Standstill on Wall Street

Oil rises again, and the dollar is weak. Treasury bonds fall.
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Updated from 4:19 p.m. EDT

Stocks never strayed far from the unchanged mark Wednesday and ended the session little moved from where they went out last time.

After zigzagging between positive and negative territory, the

Dow Jones Industrial Average

closed down 16.74 points, or 0.13%, at 13,291.65. The

S&P 500

tacked on 0.07 point to 1471.56, while the

Nasdaq Composite

lost 5.40 points, or 0.21%, at 2592.07.

Some of the most interesting developments of the day actually took place away from the stock market. Crude prices set an intraday record in New York, crossing the $80-a-barrel level for the first time ever. The October contract finished at $79.91, up $1.68, and established an all-time high for the second time in as many days.

Bullish weekly inventory data from the Energy Department was behind the move. The report said that crude stocks dropped a greater-than-expected 7.1 million barrels last week. Gasoline stocks declined 700,000 barrels, whereas distillates increased by 1.8 million barrels.

Elsewhere, the dollar struck its worst point ever against the euro, dropping to $1.3903 from $1.3833 previously. The greenback also eased against the yen.

With no economic data on the calendar, Treasury securities were lower. The 10-year bond was down 8/32 in price, pushing the yield 4.40%. The 30-year note was off 16/32, yielding 4.68%.

Phillip Roth, chief technical market analyst with Miller Tabak, said that "every rally we've had since the August lows had a dead day afterwards with no follow through, and today is a continuation of that pattern.

"The market has been in a struggling advance, however temporary it may be in the recent downtrend," he continued. "There's still a so-called carrot out there leading the market, with a bullish incentive that the expected Fed rate cut is on the way."

Breadth turned negative compared with the previous session. On the

New York Stock Exchange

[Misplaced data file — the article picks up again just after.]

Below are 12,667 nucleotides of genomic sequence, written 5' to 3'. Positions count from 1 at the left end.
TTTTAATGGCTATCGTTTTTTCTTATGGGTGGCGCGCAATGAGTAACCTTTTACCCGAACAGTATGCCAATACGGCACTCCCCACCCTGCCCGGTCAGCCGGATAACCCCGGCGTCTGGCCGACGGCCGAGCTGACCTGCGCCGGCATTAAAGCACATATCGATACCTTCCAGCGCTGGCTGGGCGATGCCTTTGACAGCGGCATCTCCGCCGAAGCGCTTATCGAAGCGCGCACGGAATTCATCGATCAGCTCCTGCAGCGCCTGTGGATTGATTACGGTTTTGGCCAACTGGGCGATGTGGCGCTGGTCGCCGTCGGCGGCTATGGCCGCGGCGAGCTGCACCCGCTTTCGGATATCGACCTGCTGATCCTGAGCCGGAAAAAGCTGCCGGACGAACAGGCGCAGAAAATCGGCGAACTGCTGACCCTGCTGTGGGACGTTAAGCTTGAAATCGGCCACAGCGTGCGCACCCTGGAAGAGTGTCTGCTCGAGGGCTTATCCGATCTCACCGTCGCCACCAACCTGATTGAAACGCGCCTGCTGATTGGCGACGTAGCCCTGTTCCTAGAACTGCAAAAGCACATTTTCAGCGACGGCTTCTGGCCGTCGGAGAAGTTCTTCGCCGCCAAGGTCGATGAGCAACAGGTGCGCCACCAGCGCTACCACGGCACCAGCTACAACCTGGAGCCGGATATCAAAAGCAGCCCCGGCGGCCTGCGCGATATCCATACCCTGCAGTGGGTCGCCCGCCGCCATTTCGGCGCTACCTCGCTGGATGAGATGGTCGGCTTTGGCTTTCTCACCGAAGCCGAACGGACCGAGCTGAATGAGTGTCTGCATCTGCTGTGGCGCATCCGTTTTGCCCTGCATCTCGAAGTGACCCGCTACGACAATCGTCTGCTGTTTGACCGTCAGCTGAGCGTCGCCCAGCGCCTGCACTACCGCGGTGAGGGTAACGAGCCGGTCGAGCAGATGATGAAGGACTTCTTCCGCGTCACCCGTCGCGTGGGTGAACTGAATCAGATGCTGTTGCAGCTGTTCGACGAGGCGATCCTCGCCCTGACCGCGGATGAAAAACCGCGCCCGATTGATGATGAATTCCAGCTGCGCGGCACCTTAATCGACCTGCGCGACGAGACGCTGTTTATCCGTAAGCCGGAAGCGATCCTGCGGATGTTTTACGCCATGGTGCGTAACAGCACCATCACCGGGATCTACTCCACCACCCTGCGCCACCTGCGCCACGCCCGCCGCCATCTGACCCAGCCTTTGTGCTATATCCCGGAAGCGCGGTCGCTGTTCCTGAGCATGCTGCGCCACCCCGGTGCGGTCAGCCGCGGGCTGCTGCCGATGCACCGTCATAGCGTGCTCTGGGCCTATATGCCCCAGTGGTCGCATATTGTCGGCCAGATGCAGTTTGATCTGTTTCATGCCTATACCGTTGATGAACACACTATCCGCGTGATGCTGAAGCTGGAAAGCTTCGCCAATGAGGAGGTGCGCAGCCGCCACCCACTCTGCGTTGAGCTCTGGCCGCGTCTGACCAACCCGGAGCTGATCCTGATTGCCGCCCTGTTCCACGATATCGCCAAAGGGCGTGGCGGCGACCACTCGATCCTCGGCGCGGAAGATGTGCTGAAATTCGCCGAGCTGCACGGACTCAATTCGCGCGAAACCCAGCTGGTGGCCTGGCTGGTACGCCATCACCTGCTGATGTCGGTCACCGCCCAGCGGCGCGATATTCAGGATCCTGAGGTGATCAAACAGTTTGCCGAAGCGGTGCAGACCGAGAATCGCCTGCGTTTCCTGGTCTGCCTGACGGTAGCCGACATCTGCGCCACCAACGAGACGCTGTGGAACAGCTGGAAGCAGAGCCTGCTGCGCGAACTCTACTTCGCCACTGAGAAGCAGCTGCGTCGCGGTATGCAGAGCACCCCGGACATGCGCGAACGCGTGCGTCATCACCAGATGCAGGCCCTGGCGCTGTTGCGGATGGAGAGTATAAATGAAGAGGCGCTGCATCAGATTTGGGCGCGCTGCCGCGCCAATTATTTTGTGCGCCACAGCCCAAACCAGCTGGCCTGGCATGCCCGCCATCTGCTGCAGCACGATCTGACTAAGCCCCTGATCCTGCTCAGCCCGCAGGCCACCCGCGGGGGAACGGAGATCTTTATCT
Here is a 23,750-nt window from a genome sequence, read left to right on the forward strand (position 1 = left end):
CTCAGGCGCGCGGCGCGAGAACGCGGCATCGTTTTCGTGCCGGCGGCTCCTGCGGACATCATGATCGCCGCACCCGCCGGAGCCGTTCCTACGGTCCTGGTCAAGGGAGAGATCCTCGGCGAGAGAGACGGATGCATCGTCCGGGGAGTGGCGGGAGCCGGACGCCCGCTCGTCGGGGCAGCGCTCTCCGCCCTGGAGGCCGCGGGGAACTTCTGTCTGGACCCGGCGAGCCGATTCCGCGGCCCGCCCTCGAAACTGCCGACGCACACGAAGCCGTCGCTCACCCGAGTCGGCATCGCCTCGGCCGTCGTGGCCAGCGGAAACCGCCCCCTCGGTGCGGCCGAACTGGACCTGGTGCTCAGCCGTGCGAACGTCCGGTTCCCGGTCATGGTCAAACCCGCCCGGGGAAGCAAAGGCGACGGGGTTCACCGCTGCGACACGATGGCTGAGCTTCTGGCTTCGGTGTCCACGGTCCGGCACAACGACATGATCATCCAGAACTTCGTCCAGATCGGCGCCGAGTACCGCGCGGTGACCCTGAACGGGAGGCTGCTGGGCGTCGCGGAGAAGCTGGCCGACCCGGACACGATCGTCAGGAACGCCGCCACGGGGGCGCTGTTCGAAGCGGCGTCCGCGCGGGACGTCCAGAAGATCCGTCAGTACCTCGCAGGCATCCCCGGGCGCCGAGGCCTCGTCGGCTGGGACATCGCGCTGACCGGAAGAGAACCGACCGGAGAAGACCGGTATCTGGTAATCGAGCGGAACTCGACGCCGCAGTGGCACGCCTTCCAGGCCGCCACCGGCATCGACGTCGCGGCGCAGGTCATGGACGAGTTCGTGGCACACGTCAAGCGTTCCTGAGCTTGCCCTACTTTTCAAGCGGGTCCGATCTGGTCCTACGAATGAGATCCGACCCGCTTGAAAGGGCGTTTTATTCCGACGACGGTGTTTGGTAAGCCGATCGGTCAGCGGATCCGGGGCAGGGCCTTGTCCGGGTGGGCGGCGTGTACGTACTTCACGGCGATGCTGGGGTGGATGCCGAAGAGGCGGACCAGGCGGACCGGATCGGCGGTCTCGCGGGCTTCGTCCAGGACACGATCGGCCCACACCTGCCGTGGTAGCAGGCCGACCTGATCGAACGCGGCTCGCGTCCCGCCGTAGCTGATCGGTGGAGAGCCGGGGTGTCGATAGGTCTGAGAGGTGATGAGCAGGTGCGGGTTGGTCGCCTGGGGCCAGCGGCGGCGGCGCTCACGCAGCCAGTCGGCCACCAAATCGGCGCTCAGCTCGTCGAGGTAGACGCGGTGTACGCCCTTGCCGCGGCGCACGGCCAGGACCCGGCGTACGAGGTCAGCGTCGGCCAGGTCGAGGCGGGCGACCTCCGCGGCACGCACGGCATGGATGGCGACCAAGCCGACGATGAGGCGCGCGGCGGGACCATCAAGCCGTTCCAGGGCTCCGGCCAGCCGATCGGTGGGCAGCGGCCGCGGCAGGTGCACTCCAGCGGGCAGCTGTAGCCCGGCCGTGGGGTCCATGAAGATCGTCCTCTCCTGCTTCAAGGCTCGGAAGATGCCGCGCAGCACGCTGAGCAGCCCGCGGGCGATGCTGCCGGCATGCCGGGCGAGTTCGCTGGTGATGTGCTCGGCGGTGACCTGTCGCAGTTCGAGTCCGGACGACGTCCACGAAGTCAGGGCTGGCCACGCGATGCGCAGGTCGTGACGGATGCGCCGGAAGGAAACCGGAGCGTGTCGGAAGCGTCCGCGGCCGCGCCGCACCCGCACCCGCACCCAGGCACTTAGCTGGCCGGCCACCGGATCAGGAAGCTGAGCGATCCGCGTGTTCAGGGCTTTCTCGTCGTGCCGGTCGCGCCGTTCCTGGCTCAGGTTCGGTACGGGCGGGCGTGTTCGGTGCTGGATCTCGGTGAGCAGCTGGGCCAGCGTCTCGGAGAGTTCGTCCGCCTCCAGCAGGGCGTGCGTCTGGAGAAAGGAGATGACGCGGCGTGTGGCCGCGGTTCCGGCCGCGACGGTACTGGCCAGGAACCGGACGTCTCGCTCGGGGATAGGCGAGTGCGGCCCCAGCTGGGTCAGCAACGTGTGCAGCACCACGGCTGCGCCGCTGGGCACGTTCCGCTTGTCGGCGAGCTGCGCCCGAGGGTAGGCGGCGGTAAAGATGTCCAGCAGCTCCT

2.94 billion shares changed hands, as decliners topped advancers by a 9-to-7 margin. Volume on the Nasdaq reached 1.91 billion shares, with losers outpacing winners nearly 3 to 2.

On Tuesday, stocks rallied, thanks to good news out of

General Motors

(GM) - Get Report

,

McDonald's

(MCD) - Get Report

and

Western Digital

(WDC) - Get Report

.

The Dow rose 180.54 points, or 1.38%, to close at 13,308.39. The S&P 500 finished up 19.79 points, or 1.36%, at 1471.49. The Nasdaq was higher by 38.36 points, or 1.5%, at 2597.47.

Among individual stocks,

Texas Instruments

(TXN) - Get Report

offered its midquarter report following the prior close and tightened its third-quarter financial targets, although the forecast was still near Wall Street's estimates. TI closed down 60 cents, or 1.7%, to $35.12.

Meanwhile, subprime and credit fears began to churn again, this time at

H&R Block

(HRB) - Get Report

, which said it will eliminate roughly 575 jobs from its Option One Mortgage subprime lending unit. Block is trying to sell the division. Shares eased by 17 cents, or 0.9%, to $19.64.

The recent mortgage crisis was the subject of comments from Treasury Secretary Henry Paulson, who met with the heads of several lenders, including

Citigroup

(C) - Get Report

,

Countrywide

(CFC)

and

Washington Mutual

(WM) - Get Report

.

Paulson noted that the credit and subprime lending mess "will take some time to work its way out," but that the U.S. economy remains strong.

Nucor

(NUE) - Get Report

lost ground after guiding lower for the third quarter. The company cited continued softness in the sheet markets and the increasing costs of some raw materials. Nucor was down 8 cents, or 0.2%, to $53.46.

As for analysts' actions, UBS upgraded

Amgen

(AMGN) - Get Report

to neutral from sell after a Food and Drug Administration panel rejected a proposal that would limit the use of anemia drugs. Amgen was higher by $1.76, or 3.3%, to close at $55.64.

UBS raised its stock price target for

Apple

(AAPL) - Get Report

to $182 from $175. Shares finished up $1.36, or 1%, to $136.85.

Overseas markets were mixed. Japan's Nikkei 225 eased 0.5% overnight after Japanese Prime Minister Shinzo Abe announced his resignation. Hong Kong's Hang Seng, on the other hand, jumped 1.5%.

In Europe, London's FTSE 100, Germany's Xetra Dax, and the CAC 40 in Paris tacked on 0.2% or more.